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Logo of AdAgrA 2021: Hidden Treasure

05 The Backyard Garden Blueprint

Edwin Dysinger Paul Dysinger

Conference

Recorded

  • January 14, 2021
    2:45 PM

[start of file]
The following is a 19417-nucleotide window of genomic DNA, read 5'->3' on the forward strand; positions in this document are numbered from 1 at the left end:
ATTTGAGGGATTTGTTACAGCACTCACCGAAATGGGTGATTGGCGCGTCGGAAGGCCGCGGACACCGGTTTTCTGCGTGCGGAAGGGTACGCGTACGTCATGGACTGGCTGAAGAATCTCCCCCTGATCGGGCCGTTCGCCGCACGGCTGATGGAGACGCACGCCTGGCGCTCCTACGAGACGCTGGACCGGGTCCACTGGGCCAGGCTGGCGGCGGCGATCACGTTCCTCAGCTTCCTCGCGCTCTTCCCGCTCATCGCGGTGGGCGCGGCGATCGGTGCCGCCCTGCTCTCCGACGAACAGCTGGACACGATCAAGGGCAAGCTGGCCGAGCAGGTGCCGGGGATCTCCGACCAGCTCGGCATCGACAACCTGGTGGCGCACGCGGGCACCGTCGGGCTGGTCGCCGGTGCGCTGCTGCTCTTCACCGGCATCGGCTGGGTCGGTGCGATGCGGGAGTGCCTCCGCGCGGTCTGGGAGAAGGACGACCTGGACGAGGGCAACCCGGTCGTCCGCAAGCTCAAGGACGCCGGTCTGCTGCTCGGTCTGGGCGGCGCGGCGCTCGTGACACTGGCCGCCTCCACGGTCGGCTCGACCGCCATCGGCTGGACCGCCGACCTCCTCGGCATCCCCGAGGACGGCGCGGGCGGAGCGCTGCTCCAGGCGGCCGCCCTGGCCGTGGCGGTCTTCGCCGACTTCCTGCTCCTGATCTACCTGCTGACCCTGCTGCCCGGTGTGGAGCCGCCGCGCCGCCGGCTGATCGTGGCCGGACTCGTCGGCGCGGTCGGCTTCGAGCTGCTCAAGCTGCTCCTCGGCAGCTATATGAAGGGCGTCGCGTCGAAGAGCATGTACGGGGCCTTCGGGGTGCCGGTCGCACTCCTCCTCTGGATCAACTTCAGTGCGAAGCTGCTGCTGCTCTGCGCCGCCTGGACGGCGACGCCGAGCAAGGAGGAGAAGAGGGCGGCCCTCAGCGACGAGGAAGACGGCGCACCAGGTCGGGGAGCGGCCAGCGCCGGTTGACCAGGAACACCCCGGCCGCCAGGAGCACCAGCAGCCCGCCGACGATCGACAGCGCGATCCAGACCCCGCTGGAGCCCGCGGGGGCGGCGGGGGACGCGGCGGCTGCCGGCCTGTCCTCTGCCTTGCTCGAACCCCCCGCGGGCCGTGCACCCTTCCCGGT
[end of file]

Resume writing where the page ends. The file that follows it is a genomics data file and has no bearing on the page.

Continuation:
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So this next session we're going to be talking about dealing with pests and diseases in the garden and just before we jump into it I want to touch real quickly on compost because we were talking about how you can multiply the compost and stuff like that by the way the number one thing that you can do to improve your soil no matter where it's at so you know forget soil tests or anything like that the number one thing you can do to improve your soil is to add quality compost or quality organic matter to your soil whether that is mulching on top of your soil or mixing it into your soil it will help with water retention if your soil has too much sand and it's and you have too much drainage it will help with opening up your soil so creating more point porous space if you have too much clay in your soil it's just a buffer that helps on on pretty much every level so that's kind of the number one thing that you can do it's oil is too acidic. Compost will bring the 2 words neutral if it's to basically compost will burn it towards neutral it's pretty amazing. So the so then the question comes up like where do I get compost and that's a very valid question you can go to the 1st place I would go to is my local nurseries and garden centers and ask them you know do you have any organic compost and you can get non-organic compost too but preferably if you can find organic compost that would be oftentimes they will potentially have either mushroom compost that can be a good type of compost. And they will have like cow when ur compost sometimes or animal and animal manure compost worm castings is another type of compost that is can be very good for your garden as well so those are just a few types if you're going to your local garden centers and you're not finding very much or very good compost one thing that you can do is you can search for local organic farmers and go to your farmers and ask them where do you get compost sometimes farmers will get compost by the semi truck load How do I know we used to do it right when we were farming commercially we would get it by the semi truck load and I wouldn't be surprised if they wouldn't mind selling you you know a truckload of compost because they've got plenty of it you know depending on the you have to connect with your farmer and ask them but that's one of those things about context as well search in your local context because we can't tell you this is where you go get compost it is a little different in every single every single area all right for if for those I know we have at least one person in her lives in middle Tennessee there's a there's a a worm farm. That's really nice you can you can go there and buy worms. In your in your pickup truck and home home so. It's beautiful black stuff very nice stuff all right so session 5 we're talking about dealing with pests and diseases in the garden and we're going to cover our 3 step now formula for insect pests control when it comes to. Insect pests in the garden that will include our number one defense against inspect problems in the garden. I'm sorry the 2nd part is our number one defense and we'll talk about handling diseases and disease prevention in the garden in this session we are going to mainly focus on the insect side of past I'm going to try and go through it fast enough that we can answer questions if we have questions about larger pests and stuff like that I know also there is another class in Agra I believe my cousin Joshua is teaching it on large pest control so you know that resources there so I just I don't want to be doubling up everything that he's teaching as well so we're going to focus specifically on insect pest control here so number one is the 3 step prove in now formula for organic bug control so here is our now formula it's an acronym and the 1st one in. And it's kind of it's kind of you know you can remember it because sometimes when you have passed that or taking over your guard and you feel like you need to do something right now right you've got to you've got to get rid of the grip get rid of them or get control of the situation right now so this is the now formula the 1st one is n. and it's a little tiny tongue in cheek but it's stands for nuke them. You know naturally of course but so let me give you a little context to where we're coming from here. There is an interesting phenomenon and that is that healthy plants are naturally resistant to insect pests. Think about your body the healthier your body is the less you will have disease right the less those bugs right come in and and in fact your body is the exact same thing in the plant world and actually there's a whole science behind it of how the how the sugars relate to insects and how compromise stress plants insects can digest them well but they can't digest a good healthy plant well and we've seen it firsthand in our garden compromise plants send off a signal the insect pests pick up on and are trying to to them. Healthy plants send out a signal also. Causes them to stay away yeah we have seen it firsthand probably one of the easiest demonstrations of it was we had a coop house that we leveled out before building so the ground was out a slope and we pulled all of basically all the topsoil from one side and moved it over to the other side to make it level so when we planted some spin it in there we planted a whole bed of spin edge and half of the greenhouse had like a double layer of topsoil basically in the other half all that topsoil been scraped off so it wasn't very good soil on the other half right and you could visually see the difference in the plants as they were they were growing the ones in the top soil were much greener much nicer much more lush the ones in the in the worst soil were more yellow smaller leaves a little more stunted obviously stressed right. Phenomenally you come into the hugh palace and all of the stress ones are just riddled with holes and you walk down to the other end and the big lush greens are untouched right so it is it is something that literally actually happens in your garden so with that context when we come to pass we want to we we like to approach the garden from a plant positive perspective rather than a pest negative perspective and other words we want to focus on building up the health of our plants not focus on trying to kill all the pests right there comes some times where you have an infestation of pass that is so much that you need to do something right now right so this is the context that we're talking about where all of a sudden you have an infestation of pass you need to do something right now otherwise you are going to lose your crop you are going to lose your your garden and we're going to give you some natural ways that you can do that but we want to do it in the context of building up the health of your plant at the same time and that's is where a lot of people stop a lot of people stop right here at nuking the insect they just want to kill it they just want to get rid of it right but that is just the 1st step of the now formula Ok so one is nuke them you know get rid of the get rid of the immediate problem the immediate problem that you have with that past the 2nd is that you want to organically fertilizer plant you want to give your plant an immune system boost you want to Why do you take vitamin c. Why do you take vitamin d. right you want to give yourself an immune system because you want to get that you want to get healthy so that you that bug doesn't come and get you again Well like I said a lot of people start stop with just nuking the insect but it's just going to come back if your plant stay stressed right so you want to you want to deal with the cause of the situation organically fertilize your plant and then number 3 is water it in well give it a good musician boost and water and well when you're sick. Has anybody heard that you should drink lots of water when you're sick so it's a very similar situation here Richard sounds like you would yourself yes yeah I know someone had a question if we could just hold the questions to the end we will try and get to them absolutely all right so here are here's a bonus this is a few of our best fertilizers Actually I showed you one of these earlier bio thrive as a liquid natural fertilizer that you can use. And then down to earth can mix is a is the organic on relisted plant based on excellent balance of nutrients of the 2 I would I would use the down to earth being a mix that has a better. A better broad spectrum of nutrients for your plants I'm going to give you an example where I used the bio thrive. In a minute here so we have used both but if I was going to pick one I would pick the down to earth being in the mix so how do you use it because this is an important part of dealing with your insect Bessemer it's the organically fertilize that's like the central part of this. The in the box comes with these instructions on it so don't feel like you have to I mean you can write these you know write them down that's fine but the box come was that with these instructions on it you put $4.00 to $6.00 pounds per 100 feet of bed or $1.00 to $2.00 tablespoons per plant when transplanting or if you're trying to give the plant an immune system boost you do a similar thing you would side dress it. You can side dress adult plants with about a half a cup of it so basically you just take a half a cup you sprinkle it around your plant and scratch it into the soil and then water and well. For containers if you're growing in containers it's about $2.00 to $4.00 tablespoons per gallon of soil mix in your container and on the box it says you can apply once per month during the growing season if you want to stick and continued I wouldn't use this like in the long I want to take this and say oh you know for the rest of my life I'm going to use this in my garden as the nutrients. I would work on building out work on those those soil health principles that we talked about and once you get those in place you should have a consistent cycle of nutrients from your soil but this is something that you can start out with and specifically in this context it will be something that you can give your plant an immune system boost so that you don't have these pests coming back to get them we're going to share with you a couple examples here so let's talk let's just go through a few pasts and talk about what you can do with them here's one talking about slugs finding slug freedom with a proven organic pellet solution so let's use our now formula number one is you want to get rid of the immediate slug problem that you're having and you can do that with a product called Sluggo you can use Sluggo or Sluggo Plus it's an iron phosphate control pellet. That the slugs eat and then they. They do not make it after they eat it. It also adds iron phosphate into your soil which is a soil amendment so it kind of has kind of a double benefit there is some controversy it is it's organic and it's only listed there is some controversy and I don't know if it's entirely conspiracy theory or it's Or if there is a legitimate I researched into a little bit and tried to get a little bit more details on it but I do not have a definitive answer on it as far as if it is 100 percent truly organic so you're welcome to look into that but it is low. Organic. Is a slug solution then what you want to do is organically fertilizer plants to boost their immune system and health you can use those bio thriver down to earth if you can mix and then you want to water your plants in well so that's what we would do when it comes to slugs What about squash and stink bugs squash and stink bugs control so number one so you're going to notice something here when it comes to organically fertilizing and watering it in well it's kind of the same process each time right you're going to go to a good solid fertilizer and then water as water wherever you are when it comes to actually nuking them or getting rid of the immediate past problem that you have there are different types of things that you can do for different types of insects. One thing that you can do with squash bugs is you can use for example a food grade diet to me Earth. That is something that you can sprinkle over your plants and it comes in a powder and it's silica and when it comes into contact with insects it breaks down their exoskeleton and that's how it deals with and then they dry out right so now it is it is on contact so you know if it rains or if it gets wet or something like that it's not you know be as effective if it's really humid it might not be as effective you know I'll just say I tried it one season in our garden and. It wasn't as effective as I had hoped it would be and afterwards I found out somebody suggested in humid conditions. It might not be so effective because it tends to very clump in very small clumps but it's still tends to clump and it's not as effective on the insects skeleton. So just keep that in mind. Another thing is insecticidal soap there are organic insecticidal soaps that you can purchase it is an on contact product so you do have to spray that insect on contact like you can't just spray your plant and let the insects run over it later you have to spray the insect itself. You can hand-pick them and we ask us how we know we've we've been out there well a lot of time picking squash what you can what you do is you get like a bottle mason jar with some soapy water in it and then you just pick them and put them into the soapy water if you're really hard core Some people will squish them between their fingers I'm not that hard core but I prefer really so people who just put them in the so bought. Another thing that you can do I don't have it on here actually I think it's on the next the next one there are a couple other things that are different ways that you can try and deal with bugs like squash bugs. We literally had one of the worst squash bug infestations that I have ever seen in my entire life on the farm years ago literally it was like an apocalypse we grew a huge field of squashing you walk out there and they were crawling over the things there was babies everywhere it was it was phenomenal I haven't seen it like that anywhere else. As we works on building up the health of our soil and our plants over the years we've gotten to the point where we hardly see a squash bug again. On our squash I mean we grew squash this last year I don't maybe one maybe 2 like not. A handful there's not a lot so these principles really work when it comes to you it may take some time to build up the health of your garden but focus on it because it will pay off in the long run all right so then you organically fertilizer plants boost their immune system and water your plants in well all right bonus tips is keep the garden clean of old plants and debris oftentimes in insects will reproduce and use row covers in the early part of the season as a physical control crush or remove the eggs of the insects if you see them on the plants sometimes you'll find squash bug eggs on the bottom side of the leaves you can just squash those or get rid of those so that they don't become more squashed bugs and this can be done with a lot of duct tape sticky side out an idea from the Reformation acres bog by the way. A lot of these when it says you know clean old plant debris and stuff. When it comes to mulching you know that can often be old plant to rewrite that you're mulching with I have not heard of really bad insect problems due to mulch except for once in my in my experience and that is we have some friends up in Washington Hugh had a very bad year wig problem and when they put mulch on their guard in their ear week problem just went out the roof and it was way worse than before so again context right you got to figure out what is going to work best for your specific local area if the mulch isn't working maybe you should try compost mauls because maybe the air rigs aren't going to going to reproduce in the compost malts right like they are in the straw mulch so you've got to figure out what's going to work best in your area all right number 4 here how to use our 3 step proven now formula to kiss a food's goodbye forever I say forever because once you've killed them they're not going to come back a different one might come back but not that same one if it's dead all right so here's the story we had these we had these little transplants and. We my wife and I went on a trip and we had some other people caring for them anyways by the time we got home it was entirely the other piece person's fault they had grown too long in their soil block and I don't know if they had not gotten enough water or or what but they looked like this they were they were yellow riddled with holes and on the underside of those lead leaves a Fitz you can't see them in this picture here but that's what these plants look like and my wife Natasha said you know we should just throw these away and I said no wait wait I think they're I think there's a chance so I took them and I transplanted them out in the garden and here is the story of what we did number one with a feds you want to if you want to get rid of them immediately you can do it with soapy water you can use a for a brand insect killing soap or you can just mix a couple squirts of dish soap it's not going to be a 100 percent organic but it's an option you can couples works we had a natural dish so I discarded a couple squirts in a little spray bottle with water mixed with water and sprayed the a feds direct on contact in the and that will kill the a feds that use but you know whatever one's come in contact with soapy water Next you want to organically fertilizer plant boost its immune system in this case I used the bio thrive I wasn't using down to earth economics yet. But I use the bio thrive and then we watered them in well so this is what our plant started looking out like and. 21 days later how would you like to see what this is a caller's ability a collar plant so 21 ladies days later this was our colored plant. So there's a little before and after so this stuff really works and I attribute it mostly to boosting its immune system honestly I mean we did we had to get rid of those a fish they were causing a problem immediately right we needed to water them in well and we needed to give it an immune system boost and I don't think we had any problems with a physio with them after that. Here's actually one of our gardening members who did the exact same thing she says I did as Paul suggested in his case study sprayed the leaves with soapy water and then fertilize with bio thrive and made sure they were getting enough water and it worked perfectly so something that you can is a very practical thing that you can do in your garden All right what not to do with tomato horn worms and are no fail worm Caterpillar treatment plant worms are another thing that you will have may have problems with in your garden in the 1st thing is to know what to do and that is to assess the situation see how many worms you can find and look carefully see is this is this a significant problem is that going to totally. Eat all of my tomatoes or is it just 11 worm here and there and then look when it comes to tomato corn worms or tobacco horn worms you want to look for ones that are infected and I'm going to show you a picture of that look for infected ones this is what one look will look like if it's been infected. All those little white sacks on it because anybody know who made what makes those sacks. Oh last yes you got it absolutely all right so this is well this isn't actually isn't an actual picture of a bracketed Wasp I don't know what wasp it is that but it's just a picture of a wasp there is a wasp called a bracketed wasp that lays eggs into made a horn worms the larvae eat the Warren worm alive and the larvae a few pate when they mature spinning the little white cocoons on the horn worm so this is an example we're talking about diversity earlier right and how for every one passed there's 17000 beneficials some of those beneficials actually killed your pests right so who would have thought the wasp was good we try and get rid of all the wasp around our area right no no don't kill all of your loss they actually can be beneficial to your garden. And here is a real life example this is a tomato horn worm that I had growing on my tomatoes and I saw that it was infected with this with this wasp and so I did not kill this horn worm I just left it and let it go you know maybe it ate a couple more leaves of the tomato plant that's fine with me as long as I keep I want these wasps in the area I want to keep that wasp population alive so I left it those wasp and that's literally what happens over time the the wasps eat it alive and then those boss are going to be you know do whatever they do and become adult lost and they'll be able to you keep a balance in our ecosystem so if you so that's specifically with tomato hornworms by the way we had these other little worms on our process has been kill and stuff and later in the season I I left my kale that looked really terrible but I left it and the the worms just ate like all of the kale right later in the season I came and there were these other wasps I don't know if it's a bracketed wasp or some other type of wasp but there was these wasp that would fly in and I had video of it would fly in and they would attack these worms and they would eat the worm alive just on the spot like not laying its eggs or anything but literally killing and eating the worms it was very interesting. All right most of your beneficial insects the kill posts most of those are wasps different varieties of wasps so. We kind of give Wasps the bad name but they do a lot of good work for us if we're to follow them yeah. All right so what if you do have a worm prop. A worm or a caterpillar problem whether it be on your tomatoes or on your boss a cousin or cabbage you know kale there's different caterpillars that come on them so here's how you can use the now formula number one is you can nuke them with a product called Die pal this is an organic worm treatment the active ingredient is something called bt it's bacillus there in Genesis it's a natural soil borne bacteria that when a worm eats it it breaks down the gut inside the worm and then it can't eat anymore and within a day or 2 that worm perishes. Breaks down the guy in the worm stops eating so what you can do is you can take this product called dipole and you can spray or dust it on your plants sometimes it comes in a powdered form sometimes it comes arty mixed in a spray form sprayed on your plants dusted on your plants the worms will eat it and eventually they will pass away. Now I will make note that you know if you are going to be eating those kale leaves or whatever later then you may want to make sure and wash them well you know there isn't there isn't any scientific. There hasn't been any scientific analysis as to you know whether the b t hurts the guts of humans they say that it's fine but I I wouldn't I don't I don't necessarily want to be eating it myself right so it is something that is washable it washes off and it also in sunlight I believe that within a certain amount of time it breaks down as well just in sunlight like the bacteria cannot handle some direct sunlight for a long time so so then 2nd thing is you want to organically fertilizer plants boost their immune system or health you can use bio thrive or down to earth she can mix and water your plants well so I'm going to show you another example this is one of our kill plants that's what it looked actually yeah it's a kale plant that's what it looked like we had a infestation of these little worms and it literally just ate it down to the ribs I mean it looks like a skeleton doesn't it literally and in this case I don't think I even fertilized this plant I think that I I just used the the b. t. that the dipole. Or an equivalent with. With that soil borne bacteria and watered them and well and this is that same kale plant growing back so you can see I'm holding in my fingers the skeleton but there's a new leaves growing out from the center it got rid of the immediate problem with the past and allowed that plant to come back and and they thrived they did really well they were healthy All right what about other beetles and bugs. Will give you a couple ideas that you can do with them. Squash bugs potato peels Japanese beetles What can you do one thing is you can vacuum them up if you have a shop vac or something you can take that out to your garden and and literally just vacuum them up you can spray them with insect killing soap we've mentioned that before it is not direct on contact you can dust the plants with food grade died to may sort of thing and that's something that we have talked about before so I'm just throwing out ideas that you can do. If you're going to dust them would die to Maisha earth you do want to use a food great diet to make this earth put it in a sock or you can get dusters that to fit out with air squeeze it and it spoofs the patter out my dad likes the sock best but one of those. Squeeze ones the proof the powder Oh but I have to try in the sock and not like the sock better so in our members area we actually have a visual demonstration of how to use the sock to dust your plants and you want to organically fertilizer plant boost its immune system you've probably heard me say that a lot but it's really important it's really important and then water that plants in well you know Paul one thing I want to say for the. Like the Japanese beetles was the other one potato potato bugs and things like that those those all of those vehicles. Are originally you know they're they begin their life as grubs in your soil have if you seem grubs in your soil that's that's what they're that's where they come from and there is a. Product called milky spore. It's a bacteria that you can spray on your lawn or your garden area and and it. Infects the the grubs and kills them so that's that's something that's one way you can deal with them as well another. Melky spore milky spore. Another similar type thing you've heard of nematodes there are you probably the ones you've heard of are probably bad mammoth toads they cause root root not. You know the cause a lot of problems in the garden but there are good Naima toads that are beneficial and there are there are some some certain minimum toads that will in fact these grubs also and kill them and you can you can buy those online there are stores where you can buy Nima toads to kill the grubs So those are 2 other options you can use and again it's they're there in a product that you would spray on your garden area or lawn. All right so what is the number one defense against insect pests in your garden insect problems number one is set the foundation right can be a little recap probably bugs are a symptom of a deeper problem where do plants get their nutrients right healthy soil you know want to focus on that soil nutrients soil structure really focus on those principles and encourage biodiversity you've heard us say it before going to say it again right make sure that you encourage that in your garden here just a few before and after pictures this was an eggplant covered with. One of those called little flea beetles. They read all the eggplant leaves they make it look like. Like lace and we just fertilize this plant and water to end well we didn't even I don't think I've been sprayed them with insecticidal soap I just fertilize it and watered it and you can see the on the right there that was several weeks later. And this is some tomato plants they really needed fertilizer and system boost. This is the kale that I showed you just earlier and of course the collars that I showed you as well so let's talk about real quick handling diseases in your garden and we're not going to go into a lot of depth in this partly because if we don't have enough time to go into a lot of depth with it so I'm going to actually just more lay a foundation that covers there's a lot of similar foundational principles as with the pests diseases and insect pass have some similar foundational. I think to them. The key to truly dealing with most diseases is disease problems is not to focus on them choose on how to choose to have a plant positive approach in your garden it will go a long way in preventing diseases there are natural controls for every disease that's why disease doesn't run rampant and take over our world. For every pathogenic microbe fun guy or virus there is some beneficial organism or mechanism that will counteract it right remember it all starts with stress and that plants are at least stressed and thrive best where their needs are met in the growing conditions they're living in these growing conditions include the amount of light the plants get humidity levels temperature every aspect of how the soil is structured including the amount of air water again it matter everything that we've been talking about earlier our job is the gardener is to seek and to create the most ideal conditions for plants to thrive so I'm going to give you a few ways that you can prevent diseases in the 1st place in your garden we talked earlier about crop rotations that is a way that you can prevent diseases many diseases and pathogens spend part of their life cycle in the soil and by not planting the same crop consecutively in the same spot you can reduce that disease pressure on your crops choose disease resistant varieties if you know that you often encounter a particular disease in your garden look for plant varieties that are resistant to that disease and an example with this is with tomatoes you may have a blight problems with your tomatoes in your garden look for tomato varieties that are resistant to an early Bly or resistant to a late life and most most seed catalogs the good seed catalogs they will they will have in their description they'll tell you if if that particular variety has resistance they'll mention it if it doesn't have resistance they probably won't say anything about it if it does have resistance they'll usually mention. Seed catalogs Yeah what my dad just said there about they often mention in the seed catalogs all right ovoid warm moist environments that's kind of hard to do when you live in humid and Vironment right but it's true that human environments Foster disease more. Disease thrives on warm moist environments and dry environment such as provided by a few powers can often be beneficial in reducing disease pressure so if you do lose do live in a very human environment can be beneficial with keeping that moisture level down a little bit you know your and your tomatoes will not get rained on in the house so that helps keep a left moist environment in the leaves of your tomatoes there are still be humid in there just because you live in a human environment you know there are a number of diseases diseases that are waterborne. There transferred by by water and so. Tomatoes and you know and your. Squash family melons and things like that. Both of those families can benefit from being drier environment yeah yeah all right. What my dad just said tomatoes squash and melons are good for growing in a hoop out it's all right so once again dad and decomposing plant matter can host disease and while this is true it does not seem to mulch of straw hair which it's usually host disease so you do not usually need to be concerned about your mulch layer hosting disease but the old dead leaves are in plants and stuff like that it can be good to clear those out as your plant is growing I would I would just make an exception there are. A number of years ago we tried a mold around summer squash. This last summer we did as well and in both cases we didn't have the best experience. Seemed. We had more disease pressure so there might be you know some exceptions there. So keep an eye on it for your you know part of gardening is kind of that trial and error of seeing what works in your location best stagnant air can foster mill do's and molds so good ventilation and air movement through your garden is helpful in preventing this especially if you are an who palace or something like that you want to make sure that has good air ventilation usually outside it's not as much as a problem unless you are boxed in by trees or something that or call it causing wind breaks and it never gets any airflow through there so that's something to keep in mind. And then once again Keep this is the website the you go to for the class handouts and by the end of today there will be more on there so just write it down for right now and then come back to it by the end of today because if you go on there right now there's just a small ping to to download but we will we will fill that out for you so. I say by the end of that today but it may be I mean we'll have more on there by the end of day but we may have even more on there by the end of the conference so we're just pulling our resources together and getting them up were a little bit behind born to grow dot net forward slash at Agra I wanted to go through this quickly so that we could leave a little bit of time for question and answers here so it looks like we have about 15 minutes I will say one more thing about the diseases probably one of the most common diseases is mold and mildew is in the garden for example blights that's a fungal disease or you know you have white molds or milled use on your pumpkins or squash or something like that one thing that you can do as milk is an effective solution to help stop the growth of molds and mildew So milk just cow's milk that you buy at the store. And then there is a product called back to no vait at to no bait which is a host of beneficial microorganisms that help combat So you basically you're buying the good ones that eat the bad ones there are bacteria that fungi Yeah so you can be harmful fungi you can even mix that with a milk solution and spray both of those onto your fungal problem oftentimes it won't necessarily 100 percent reverse the fungal problem but it can vary. It can stop it from continuing to spread or stop it from continuing to. There are actually a number of they call them bio fungus sides bio fungicides there are a number of to innovate is one of them. Serene is one Surround is one around you know double nickel. Turn to remember in any way those are the main ones that I remember there. Those are ones that we've tried but there are a number of different ones out there so you can you can just kind of look for bio fungus sites. All right we have some we have a little bit more extra time this time we have about 15 minutes. To answer questions and answer so if you have questions about this or about something else now would be a great yes. Yeah so the question is how often do you organically fertilize is in this context in this context for most of these i just did at that one time when I was showing you the examples if you know that your soil is deficient. You know you can't like for example on the down to earth economics they suggest putting aside dressing of about a half a cup like once a month through the growing season like that's that's their recommendation for using it now I would encourage building a soil environment that has good new nutrient cycling suit that you don't need to be constantly amending it from the outside right so that ultimately is the ideal is to not have to be continually amending and to only use this when you need to give your plant a little immune system boost so that does that help answer the question yeah. All right we have one in the back and then we come up here. Oh no oh yes you know I haven't I guess I guess what you would want to do is make sure you're not. Putting it on flowers let me just repeat it. There was a problem with a diet to make this earth killing honeybees you know so I think if you don't apply to flowers you probably will be Ok. Because. You know generally it's safe for honeybees but I can see if they if they got into the flower. Would they would definitely get it and that would be a problem. And that is and that brings up a good point in most of these things we try and be as specific as possible to the past because you do not want to be killing off your beneficials which is something that happens a lot with just mass insecticides right you just spray the whole field and it kills all the beneficial ones as well as the bad ones but you know we don't want to do that and so some of these are able to do that more effectively than others for example the diaper Hell it only affects the worms it's not affecting the other insects in your garden so that's very nice diatomaceous earth is a bit more of a broad you know and so you got it kind of have to weigh that balance it and once again you know try and try and work the best you can to boost the health of your garden so that you don't have to use it in the 1st place and use it and over time you'll use it more and more minimally Yes I think. Excellent excellent question so the question was How do you fertilize and on fertilizers there's 3 numbers and what do they mean so number one how do you fertilize with the so thrive is actually a liquid and so you would just mix it it's a liquid concentrate and you would mix it with water and then water your plant with it down to earth. And economics is the powder and the way that you do that is you take like a half a cup of the of the powder it's like rock powders and kelp meal and all of these natural ingredients that are ground up together and you would sprinkle it around your plant and then scratch it into the soil and I'm talking about just the top half inch of the soil you just want to scratch it and you can do it with a little fork or something and then you want to water it and the water will help pull that down as well as the life in your soil those microbes are going to come up and help pull those nutrients down to the plant as well so that's how we would that's a practical how we would fertilize with it. And then you want to do the numbers Ok and then the the numbers are the 1st number is for nitrogen The 2nd number is for phosphorus and the 3rd numbers for potassium it's telling you how much of each of those. Nutrients is in that product so it's a very common thing for fertilizers organic and non-organic fertilizers to have those 3 numbers on them so that farmers or gardeners will will know you know what to expect out of it those are the 3 base nutrients that plants need plants need many more micronutrients as well but those are like the 3 main that are ones that they're always in that order nitrogen 1st phosphorous and then potassium and p k is the chemical number for potassium something's people talk about in p.k. as well. They had one in the back Ok. Guys I mean. Yeah what effect does diatomaceous earth have on birds. It's good for them to eat it. It's actually believe it or not people use it medicinally as well you know just it internally. People who are raising animals chickens and other animals will often mix it into their feed as. They feel like it it has. What do you call it a. Parasite effect you know and and. People do it for themselves too for that reason and they also say because it's high in in silica that it's good for your hair and nails and things like that so. You want when you buy a diatomaceous earth you want to make sure you buy what's called food grade diatomaceous earth that is called Food grade because it is food grade it's something that can be added to to feed but there is a there is a kind of diatomaceous earth that used in pool filtering that is is very dangerous you know if you happen to breathe out in it. It's like as best you know it's very dangerous the you don't want to you want to stay far away from that yeah so the question is is the insecticidal soap different than the soap that you would mix yourself and how you would use it on the plants so the so you mix yourself is just going to be whatever so that you know kitchen just so that you can you find there are some that are more natural than others there are some like steel. Something so that is like ultimately pure so that is technically organic and so you can you would even you could consider that organic alternately you're going to use the same use them in the same way on your plant as just the more you know the more chemical ised your kitchen soap is you know those are chemicals that you're Anding up putting in your garden right so it's just whether you're wanting to be ultimately purely organic or not. In this case we had like a Melaleuca very natural kitchen just so it was 100 percent organic I'm not sure but in the very small quantity that I put on those little tiny plants for the for the a fits I wasn't too concerned about it I would do the exact same thing with insecticidal soap though. Use in the same way. Yes So the question is about using milk for fungal treatment in the garden. You know. I believe the ratio is one to. Our Milky 011 part milk to 10 parts water and. I did a fair bit of reading on it several years ago and the. You know there are some purists who are saying that has to be unpasteurized milk other other people I was reading and studies that were done that actually prove that it does have a beneficial effect didn't use pasteurize unpasteurized milk they just use normal milk and it doesn't seem to make any difference whether it's skim milk or full cream milk. You know it's not in the they don't know what the what the beneficial action is but it doesn't seem to be in the cream anyway so so you can use any any kind of milk. You know. Yes and I would say another thing though is if you can keep your strawberries cleaned very well make sure that all the dead leaves are picked off any any dead flowers you have to keep them very clean that's that's very important because we raise quite a few strawberries and have similar conditions Ok yeah we can do that we have strawberries in the palace right now and the nice thing about doubt is that we normally would would begin protecting our flowers to keep them from from freezing in the beginning of March and then we would start harvesting strawberries in in the middle of April usually something like that outside but we found in the palace we can start protecting the flowers the beginning of February and start harvesting like the middle of March so you can get an extra month of harvest and last year we we continued harvesting from The Who palace the full time they were harvesting in the field as well so we got an extra month of strawberries which was really not. It is you can get it in anywhere from just this is like a 6 pound box up to 50 pounds you might be able to get pallets of those I don't know but you can get up to 50 pounds pretty easily oh you know in our hoop else. We have it open so the sides go up and we we have the the end walls very open especially the top and walls I've gone to just taking everything out on the whole top in the summer and then I put it back up there in the winter because we need all the ventilation we can get and so birds and bees and anything that wants to can come and go we don't have a sterile hoop else you know yeah now and then the other benefit is like in the winter when you do want your palace closed up that's when you're going to be growing crops and we'll touch on this in the next session but you're going to be growing crops that you're eating the leaves off of them so you don't you don't really need those inside you know you're going to want since closed up you don't have insects anyways so it's really no other issue excellent question you know. Very. Well. We're still trying to figure that out you know we have what we have learned is that the the very best strawberry production seems to come from growing the strawberries on plastic that means you have. A plastic mulch on the bed we we've tried it without the plastic mulch and. You know if you have hit a on the on the strawberries or straw it the the soil doesn't warm up as quickly and so you know they'll start burying later you can get them to bare earlier by having the black plastic mulch on them so that allows you to have a longer harvest off of them because once it gets hot they just don't produce. We have we have tried a woven fabric you know the landscape fabric we've we've tried that as a mulch and that worked but we try to a bed of plastic mulch side by side with the woven mulch there was a visible difference in the size and the health of the the plants in the the plastic mulch was so much better so we. We are right now we have one bed in our who palace that has. A mix of. Compost and peat moss. That we're growing strawberries and we would like to see if we can grow them without malt the plastic mulch you know I just don't like. The plastic if I can avoid it but so far we haven't found a system that does anything better or even equal to the plastic mulch Yes and one little tip is if you are thinking of using a compost malt so we decided to try doing like a compost peat moss mix like a half and half one thing that we found with that is that the peat moss dries out really easily and once the peak mosque gets dry it doesn't. Gather moisture very well it just repels moisture mostly So you have to really wet it down and then keep it moist like once it's more east it will stay moist if you water it regularly but that's something to consider regular compost does not have that that issue just regular compost by itself. All right let's take one more question and then we're going to we're going to take a break. A very good question very good question to my knowledge it does not affect the earthworms there's now I'm quite sure it doesn't because it's a it's a it's naturally a soil it's a soil more and back to your out here you know. And you are spraying it directly on your plants so you know technically you shouldn't get a lot of it on the soil which the earthworms would not get anyways but yeah to my knowledge does All right excellent questions we're going to take a little break we're going to be talking about winter growing extending your season into the winter and practical ways that you can do that this media was brought to you by audio for years a website dedicated to spreading God's word through free sermon audio and much more if you would like to know more about audio 1st or if you would like to listen to more service lead to visit w w w audio or.